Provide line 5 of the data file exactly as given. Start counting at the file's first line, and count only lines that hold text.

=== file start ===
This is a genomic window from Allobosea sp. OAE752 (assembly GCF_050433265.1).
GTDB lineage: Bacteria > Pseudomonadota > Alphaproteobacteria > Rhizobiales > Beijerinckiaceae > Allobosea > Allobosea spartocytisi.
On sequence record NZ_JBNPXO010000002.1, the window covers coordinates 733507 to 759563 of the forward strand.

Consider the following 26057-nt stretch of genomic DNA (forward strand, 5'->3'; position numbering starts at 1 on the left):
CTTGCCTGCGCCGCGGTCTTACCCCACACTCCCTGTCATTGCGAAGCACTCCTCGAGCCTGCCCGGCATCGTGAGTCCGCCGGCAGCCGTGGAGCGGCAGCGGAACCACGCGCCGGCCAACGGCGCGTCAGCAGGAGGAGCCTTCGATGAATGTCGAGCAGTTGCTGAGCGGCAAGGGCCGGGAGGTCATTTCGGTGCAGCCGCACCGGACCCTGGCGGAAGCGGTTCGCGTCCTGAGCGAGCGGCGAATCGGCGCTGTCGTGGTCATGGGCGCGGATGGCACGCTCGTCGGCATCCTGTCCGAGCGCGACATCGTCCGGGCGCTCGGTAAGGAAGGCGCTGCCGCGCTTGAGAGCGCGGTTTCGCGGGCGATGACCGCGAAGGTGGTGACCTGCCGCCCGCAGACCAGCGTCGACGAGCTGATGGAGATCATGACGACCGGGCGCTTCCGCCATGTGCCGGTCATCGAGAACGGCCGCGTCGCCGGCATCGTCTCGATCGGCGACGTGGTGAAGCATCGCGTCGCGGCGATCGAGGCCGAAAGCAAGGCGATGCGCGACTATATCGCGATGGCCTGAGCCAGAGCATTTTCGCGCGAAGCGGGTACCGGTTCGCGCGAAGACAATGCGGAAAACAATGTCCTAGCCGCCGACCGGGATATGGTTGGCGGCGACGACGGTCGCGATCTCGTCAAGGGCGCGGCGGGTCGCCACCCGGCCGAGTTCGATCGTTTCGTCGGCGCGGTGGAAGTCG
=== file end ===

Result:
CTTGCCTGCGCCGCGGTCTTACCCCACACTCCCTGTCATTGCGAAGCACTCCTCGAGCCTGCCCGGCATCGTGAGTCCGCCGGCAGCCGTGGAGCGGCAGCGGAACCACGCGCCGGCCAACGGCGCGTCAGCAGGAGGAGCCTTCGATGAATGTCGAGCAGTTGCTGAGCGGCAAGGGCCGGGAGGTCATTTCGGTGCAGCCGCACCGGACCCTGGCGGAAGCGGTTCGCGTCCTGAGCGAGCGGCGAATCGGCGCTGTCGTGGTCATGGGCGCGGATGGCACGCTCGTCGGCATCCTGTCCGAGCGCGACATCGTCCGGGCGCTCGGTAAGGAAGGCGCTGCCGCGCTTGAGAGCGCGGTTTCGCGGGCGATGACCGCGAAGGTGGTGACCTGCCGCCCGCAGACCAGCGTCGACGAGCTGATGGAGATCATGACGACCGGGCGCTTCCGCCATGTGCCGGTCATCGAGAACGGCCGCGTCGCCGGCATCGTCTCGATCGGCGACGTGGTGAAGCATCGCGTCGCGGCGATCGAGGCCGAAAGCAAGGCGATGCGCGACTATATCGCGATGGCCTGAGCCAGAGCATTTTCGCGCGAAGCGGGTACCGGTTCGCGCGAAGACAATGCGGAAAACAATGTCCTAGCCGCCGACCGGGATATGGTTGGCGGCGACGACGGTCGCGATCTCGTCAAGGGCGCGGCGGGTCGCCACCCGGCCGAGTTCGATCGTTTCGTCGGCGCGGTGGAAGTCG